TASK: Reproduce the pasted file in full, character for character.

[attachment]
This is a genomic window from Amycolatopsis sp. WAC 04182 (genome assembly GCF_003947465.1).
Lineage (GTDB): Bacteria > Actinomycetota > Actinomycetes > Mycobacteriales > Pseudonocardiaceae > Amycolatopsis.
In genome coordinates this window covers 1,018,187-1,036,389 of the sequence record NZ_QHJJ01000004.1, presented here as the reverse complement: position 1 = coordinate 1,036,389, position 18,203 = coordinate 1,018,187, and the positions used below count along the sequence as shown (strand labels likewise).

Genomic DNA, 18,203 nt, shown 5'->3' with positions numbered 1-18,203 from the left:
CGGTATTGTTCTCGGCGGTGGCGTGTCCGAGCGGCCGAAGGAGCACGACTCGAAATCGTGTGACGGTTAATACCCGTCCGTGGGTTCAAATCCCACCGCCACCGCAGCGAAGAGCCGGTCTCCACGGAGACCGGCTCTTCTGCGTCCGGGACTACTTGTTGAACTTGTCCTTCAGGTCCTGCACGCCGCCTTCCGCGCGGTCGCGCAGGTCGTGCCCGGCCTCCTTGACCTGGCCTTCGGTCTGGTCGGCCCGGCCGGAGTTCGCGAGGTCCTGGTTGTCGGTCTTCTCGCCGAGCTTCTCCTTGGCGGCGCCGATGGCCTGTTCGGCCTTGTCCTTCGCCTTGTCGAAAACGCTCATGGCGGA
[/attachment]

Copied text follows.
This is a genomic window from Amycolatopsis sp. WAC 04182 (genome assembly GCF_003947465.1).
Lineage (GTDB): Bacteria > Actinomycetota > Actinomycetes > Mycobacteriales > Pseudonocardiaceae > Amycolatopsis.
In genome coordinates this window covers 1,018,187-1,036,389 of the sequence record NZ_QHJJ01000004.1, presented here as the reverse complement: position 1 = coordinate 1,036,389, position 18,203 = coordinate 1,018,187, and the positions used below count along the sequence as shown (strand labels likewise).

Genomic DNA, 18,203 nt, shown 5'->3' with positions numbered 1-18,203 from the left:
CGGTATTGTTCTCGGCGGTGGCGTGTCCGAGCGGCCGAAGGAGCACGACTCGAAATCGTGTGACGGTTAATACCCGTCCGTGGGTTCAAATCCCACCGCCACCGCAGCGAAGAGCCGGTCTCCACGGAGACCGGCTCTTCTGCGTCCGGGACTACTTGTTGAACTTGTCCTTCAGGTCCTGCACGCCGCCTTCCGCGCGGTCGCGCAGGTCGTGCCCGGCCTCCTTGACCTGGCCTTCGGTCTGGTCGGCCCGGCCGGAGTTCGCGAGGTCCTGGTTGTCGGTCTTCTCGCCGAGCTTCTCCTTGGCGGCGCCGATGGCCTGTTCGGCCTTGTCCTTCGCCTTGTCGAAAACGCTCATGGCGGA